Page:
Hi, I'm ramen. You may remember me from such bowls as "First Dish I Learned to Cook On My Own," the ever-popular "Morning After Peach Schnapps-Fueled College Dorm Room Party," "Don't Tell Mom The Microwave Is Dead," or, one of my more subtle, emotional works, "Oriental Flavor."

Despite its popularity among the cash-strapped and the sodium-starved, the world or ramen extends far beyond the instant variety we grew up on. Originating in China, alkaline noodles served in soupy broth have been in Japan for well over a century, but like pizza in America, only became widespread after World War II. Troops returning from overseas had developed a taste for the stretchy noodles, and the inexpensive ingredients—wheat flour, bones, and vegetables—made them an attractive dish for restaurants to serve.

Nowadays, ramen is high in the running for national dish of Japan. Museums have opened dedicated to its history. The instant ramen noodle was voted as the greatest Japanese export of the 20th century in a national poll (placing ahead of karaoke machines, walkmen, and Kurosawa films). And, just as with pizza in the U.S., regional styles and specialties abound with soups, noodles, and toppings, all varied according to local tastes, ingredients, and cultures.

I'm not going to even pretend that a comprehensive style guide of all the ramen out there is possible, but we'll do our best to give you something to noodle over.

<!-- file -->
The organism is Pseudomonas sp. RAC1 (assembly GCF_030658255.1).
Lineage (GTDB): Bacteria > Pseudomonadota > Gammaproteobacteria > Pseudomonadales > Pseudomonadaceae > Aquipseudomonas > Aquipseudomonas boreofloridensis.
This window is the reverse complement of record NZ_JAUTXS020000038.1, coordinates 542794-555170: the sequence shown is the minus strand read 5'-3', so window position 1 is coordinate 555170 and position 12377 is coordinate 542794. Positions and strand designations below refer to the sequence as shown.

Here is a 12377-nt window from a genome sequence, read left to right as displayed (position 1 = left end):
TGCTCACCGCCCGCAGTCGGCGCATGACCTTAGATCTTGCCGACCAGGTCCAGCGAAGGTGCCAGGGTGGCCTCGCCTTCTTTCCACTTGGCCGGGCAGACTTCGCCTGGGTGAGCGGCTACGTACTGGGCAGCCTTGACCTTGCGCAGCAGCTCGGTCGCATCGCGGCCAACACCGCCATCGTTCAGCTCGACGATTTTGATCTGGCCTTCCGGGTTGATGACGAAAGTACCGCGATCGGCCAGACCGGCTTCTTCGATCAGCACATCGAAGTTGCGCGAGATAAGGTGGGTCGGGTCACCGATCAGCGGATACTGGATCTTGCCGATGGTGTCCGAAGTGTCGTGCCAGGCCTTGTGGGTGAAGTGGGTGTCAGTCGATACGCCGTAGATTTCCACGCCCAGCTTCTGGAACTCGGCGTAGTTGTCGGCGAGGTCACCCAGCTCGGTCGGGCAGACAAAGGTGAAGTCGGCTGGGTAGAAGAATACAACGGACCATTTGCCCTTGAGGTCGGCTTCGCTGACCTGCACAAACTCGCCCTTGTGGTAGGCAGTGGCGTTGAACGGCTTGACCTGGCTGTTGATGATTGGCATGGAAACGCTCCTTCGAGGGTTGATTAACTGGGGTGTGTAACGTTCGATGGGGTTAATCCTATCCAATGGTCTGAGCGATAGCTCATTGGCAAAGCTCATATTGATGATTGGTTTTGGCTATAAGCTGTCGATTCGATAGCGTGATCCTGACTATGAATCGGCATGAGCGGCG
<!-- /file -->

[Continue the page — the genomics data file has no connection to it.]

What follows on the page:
Guide to Ramen Varieties

Hi, I'm ramen. You may remember me from such bowls as "First Dish I Learned to Cook On My Own," the ever-popular "Morning After Peach Schnapps-Fueled College Dorm Room Party," "Don't Tell Mom The Microwave Is Dead," or, one of my more subtle, emotional works, "Oriental Flavor."

Despite its popularity among the cash-strapped and the sodium-starved, the world or ramen extends far beyond the instant variety we grew up on. Originating in China, alkaline noodles served in soupy broth have been in Japan for well over a century, but like pizza in America, only became widespread after World War II. Troops returning from overseas had developed a taste for the stretchy noodles, and the inexpensive ingredients—wheat flour, bones, and vegetables—made them an attractive dish for restaurants to serve.